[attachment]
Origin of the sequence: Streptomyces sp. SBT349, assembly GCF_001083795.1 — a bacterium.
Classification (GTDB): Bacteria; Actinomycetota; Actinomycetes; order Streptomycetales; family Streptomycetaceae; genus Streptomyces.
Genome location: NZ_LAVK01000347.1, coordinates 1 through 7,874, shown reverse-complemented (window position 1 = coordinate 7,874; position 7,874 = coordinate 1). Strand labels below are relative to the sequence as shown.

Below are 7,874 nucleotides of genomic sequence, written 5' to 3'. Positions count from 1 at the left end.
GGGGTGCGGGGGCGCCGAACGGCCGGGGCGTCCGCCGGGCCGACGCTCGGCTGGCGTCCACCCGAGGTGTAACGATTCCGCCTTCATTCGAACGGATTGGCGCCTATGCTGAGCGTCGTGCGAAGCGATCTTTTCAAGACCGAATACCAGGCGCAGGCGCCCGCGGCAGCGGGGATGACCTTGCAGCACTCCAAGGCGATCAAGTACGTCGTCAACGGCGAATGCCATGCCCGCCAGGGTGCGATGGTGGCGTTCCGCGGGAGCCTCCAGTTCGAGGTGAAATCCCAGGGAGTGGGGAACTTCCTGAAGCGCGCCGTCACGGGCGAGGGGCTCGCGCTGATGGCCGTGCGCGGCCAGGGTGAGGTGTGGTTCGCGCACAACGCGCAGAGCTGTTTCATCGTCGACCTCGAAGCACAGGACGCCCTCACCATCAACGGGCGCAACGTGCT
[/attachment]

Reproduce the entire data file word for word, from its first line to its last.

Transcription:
Origin of the sequence: Streptomyces sp. SBT349, assembly GCF_001083795.1 — a bacterium.
Classification (GTDB): Bacteria; Actinomycetota; Actinomycetes; order Streptomycetales; family Streptomycetaceae; genus Streptomyces.
Genome location: NZ_LAVK01000347.1, coordinates 1 through 7,874, shown reverse-complemented (window position 1 = coordinate 7,874; position 7,874 = coordinate 1). Strand labels below are relative to the sequence as shown.

Below are 7,874 nucleotides of genomic sequence, written 5' to 3'. Positions count from 1 at the left end.
GGGGTGCGGGGGCGCCGAACGGCCGGGGCGTCCGCCGGGCCGACGCTCGGCTGGCGTCCACCCGAGGTGTAACGATTCCGCCTTCATTCGAACGGATTGGCGCCTATGCTGAGCGTCGTGCGAAGCGATCTTTTCAAGACCGAATACCAGGCGCAGGCGCCCGCGGCAGCGGGGATGACCTTGCAGCACTCCAAGGCGATCAAGTACGTCGTCAACGGCGAATGCCATGCCCGCCAGGGTGCGATGGTGGCGTTCCGCGGGAGCCTCCAGTTCGAGGTGAAATCCCAGGGAGTGGGGAACTTCCTGAAGCGCGCCGTCACGGGCGAGGGGCTCGCGCTGATGGCCGTGCGCGGCCAGGGTGAGGTGTGGTTCGCGCACAACGCGCAGAGCTGTTTCATCGTCGACCTCGAAGCACAGGACGCCCTCACCATCAACGGGCGCAACGTGCT